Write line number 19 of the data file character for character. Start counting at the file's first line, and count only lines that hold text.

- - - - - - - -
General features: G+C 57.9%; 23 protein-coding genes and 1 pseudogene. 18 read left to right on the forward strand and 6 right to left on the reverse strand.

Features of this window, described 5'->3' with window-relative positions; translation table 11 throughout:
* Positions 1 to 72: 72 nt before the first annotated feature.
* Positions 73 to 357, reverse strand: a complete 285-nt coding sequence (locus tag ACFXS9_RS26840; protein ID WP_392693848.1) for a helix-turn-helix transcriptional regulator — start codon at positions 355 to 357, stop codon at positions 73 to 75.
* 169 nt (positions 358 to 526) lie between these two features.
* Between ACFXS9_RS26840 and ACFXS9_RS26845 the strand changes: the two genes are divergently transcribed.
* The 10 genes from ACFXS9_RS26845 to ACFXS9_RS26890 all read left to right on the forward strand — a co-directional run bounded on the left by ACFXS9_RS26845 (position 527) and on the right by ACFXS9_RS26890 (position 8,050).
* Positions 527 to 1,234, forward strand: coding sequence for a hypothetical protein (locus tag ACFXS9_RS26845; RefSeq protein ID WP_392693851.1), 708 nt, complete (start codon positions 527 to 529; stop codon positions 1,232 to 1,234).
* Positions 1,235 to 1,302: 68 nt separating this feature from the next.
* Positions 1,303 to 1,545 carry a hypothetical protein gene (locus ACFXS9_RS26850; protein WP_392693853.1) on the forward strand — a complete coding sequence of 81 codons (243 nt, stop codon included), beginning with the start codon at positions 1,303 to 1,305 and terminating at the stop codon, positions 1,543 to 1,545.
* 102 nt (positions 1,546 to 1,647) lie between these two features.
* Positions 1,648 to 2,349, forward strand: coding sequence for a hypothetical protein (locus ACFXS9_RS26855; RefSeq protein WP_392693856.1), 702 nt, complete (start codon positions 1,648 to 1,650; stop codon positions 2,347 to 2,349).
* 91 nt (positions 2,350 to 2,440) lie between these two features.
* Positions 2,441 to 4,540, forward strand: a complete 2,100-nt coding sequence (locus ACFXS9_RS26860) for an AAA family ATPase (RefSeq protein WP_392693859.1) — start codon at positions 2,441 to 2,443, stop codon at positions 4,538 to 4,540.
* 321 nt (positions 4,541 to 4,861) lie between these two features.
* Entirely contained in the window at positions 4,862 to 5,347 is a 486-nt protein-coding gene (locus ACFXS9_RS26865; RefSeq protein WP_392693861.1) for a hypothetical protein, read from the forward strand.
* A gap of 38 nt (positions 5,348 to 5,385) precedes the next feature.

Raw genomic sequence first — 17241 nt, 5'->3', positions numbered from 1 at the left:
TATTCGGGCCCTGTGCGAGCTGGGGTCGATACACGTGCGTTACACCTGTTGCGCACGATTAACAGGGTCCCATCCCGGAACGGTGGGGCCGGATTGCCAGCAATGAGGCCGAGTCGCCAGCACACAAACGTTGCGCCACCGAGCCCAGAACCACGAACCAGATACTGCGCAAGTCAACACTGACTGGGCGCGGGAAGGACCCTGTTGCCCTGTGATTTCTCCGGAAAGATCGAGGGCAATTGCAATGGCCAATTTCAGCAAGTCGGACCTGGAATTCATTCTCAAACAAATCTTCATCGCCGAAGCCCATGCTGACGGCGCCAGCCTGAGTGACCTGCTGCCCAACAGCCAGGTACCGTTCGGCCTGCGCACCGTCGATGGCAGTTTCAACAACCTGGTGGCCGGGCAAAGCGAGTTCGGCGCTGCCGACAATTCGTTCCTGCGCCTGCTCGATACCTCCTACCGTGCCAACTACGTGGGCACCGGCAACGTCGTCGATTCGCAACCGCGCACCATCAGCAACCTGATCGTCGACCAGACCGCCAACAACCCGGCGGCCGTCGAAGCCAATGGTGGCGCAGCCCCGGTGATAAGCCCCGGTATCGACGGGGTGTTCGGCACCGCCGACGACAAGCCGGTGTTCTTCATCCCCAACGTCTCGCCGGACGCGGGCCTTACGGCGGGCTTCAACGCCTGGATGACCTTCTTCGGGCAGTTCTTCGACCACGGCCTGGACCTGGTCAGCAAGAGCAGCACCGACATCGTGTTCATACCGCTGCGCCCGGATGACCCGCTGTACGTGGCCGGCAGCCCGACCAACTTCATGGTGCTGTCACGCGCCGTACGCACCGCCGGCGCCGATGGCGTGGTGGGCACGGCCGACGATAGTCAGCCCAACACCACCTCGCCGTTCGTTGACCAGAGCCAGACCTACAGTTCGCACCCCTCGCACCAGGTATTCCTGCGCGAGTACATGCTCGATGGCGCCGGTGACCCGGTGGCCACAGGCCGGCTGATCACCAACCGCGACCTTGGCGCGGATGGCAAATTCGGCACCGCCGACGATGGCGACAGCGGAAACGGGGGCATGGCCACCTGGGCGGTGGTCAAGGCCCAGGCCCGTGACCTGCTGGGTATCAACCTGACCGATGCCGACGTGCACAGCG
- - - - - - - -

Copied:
TATTCGGGCCCTGTGCGAGCTGGGGTCGATACACGTGCGTTACACCTGTTGCGCACGATTAACAGGGTCCCATCCCGGAACGGTGGGGCCGGATTGCCAGCAATGAGGCCGAGTCGCCAGCACACAAACGTTGCGCCACCGAGCCCAGAACCACGAACCAGATACTGCGCAAGTCAACACTGACTGGGCGCGGGAAGGACCCTGTTGCCCTGTGATTTCTCCGGAAAGATCGAGGGCAATTGCAATGGCCAATTTCAGCAAGTCGGACCTGGAATTCATTCTCAAACAAATCTTCATCGCCGAAGCCCATGCTGACGGCGCCAGCCTGAGTGACCTGCTGCCCAACAGCCAGGTACCGTTCGGCCTGCGCACCGTCGATGGCAGTTTCAACAACCTGGTGGCCGGGCAAAGCGAGTTCGGCGCTGCCGACAATTCGTTCCTGCGCCTGCTCGATACCTCCTACCGTGCCAACTACGTGGGCACCGGCAACGTCGTCGATTCGCAACCGCGCACCATCAGCAACCTGATCGTCGACCAGACCGCCAACAACCCGGCGGCCGTCGAAGCCAATGGTGGCGCAGCCCCGGTGATAAGCCCCGGTATCGACGGGGTGTTCGGCACCGCCGACGACAAGCCGGTGTTCTTCATCCCCAACGTCTCGCCGGACGCGGGCCTTACGGCGGGCTTCAACGCCTGGATGACCTTCTTCGGGCAGTTCTTCGACCACGGCCTGGACCTGGTCAGCAAGAGCAGCACCGACATCGTGTTCATACCGCTGCGCCCGGATGACCCGCTGTACGTGGCCGGCAGCCCGACCAACTTCATGGTGCTGTCACGCGCCGTACGCACCGCCGGCGCCGATGGCGTGGTGGGCACGGCCGACGATAGTCAGCCCAACACCACCTCGCCGTTCGTTGACCAGAGCCAGACCTACAGTTCGCACCCCTCGCACCAGGTATTCCTGCGCGAGTACATGCTCGATGGCGCCGGTGACCCGGTGGCCACAGGCCGGCTGATCACCAACCGCGACCTTGGCGCGGATGGCAAATTCGGCACCGCCGACGATGGCGACAGCGGAAACGGGGGCATGGCCACCTGGGCGGTGGTCAAGGCCCAGGCCCGTGACCTGCTGGGTATCAACCTGACCGATGCCGACGTGCACAGCG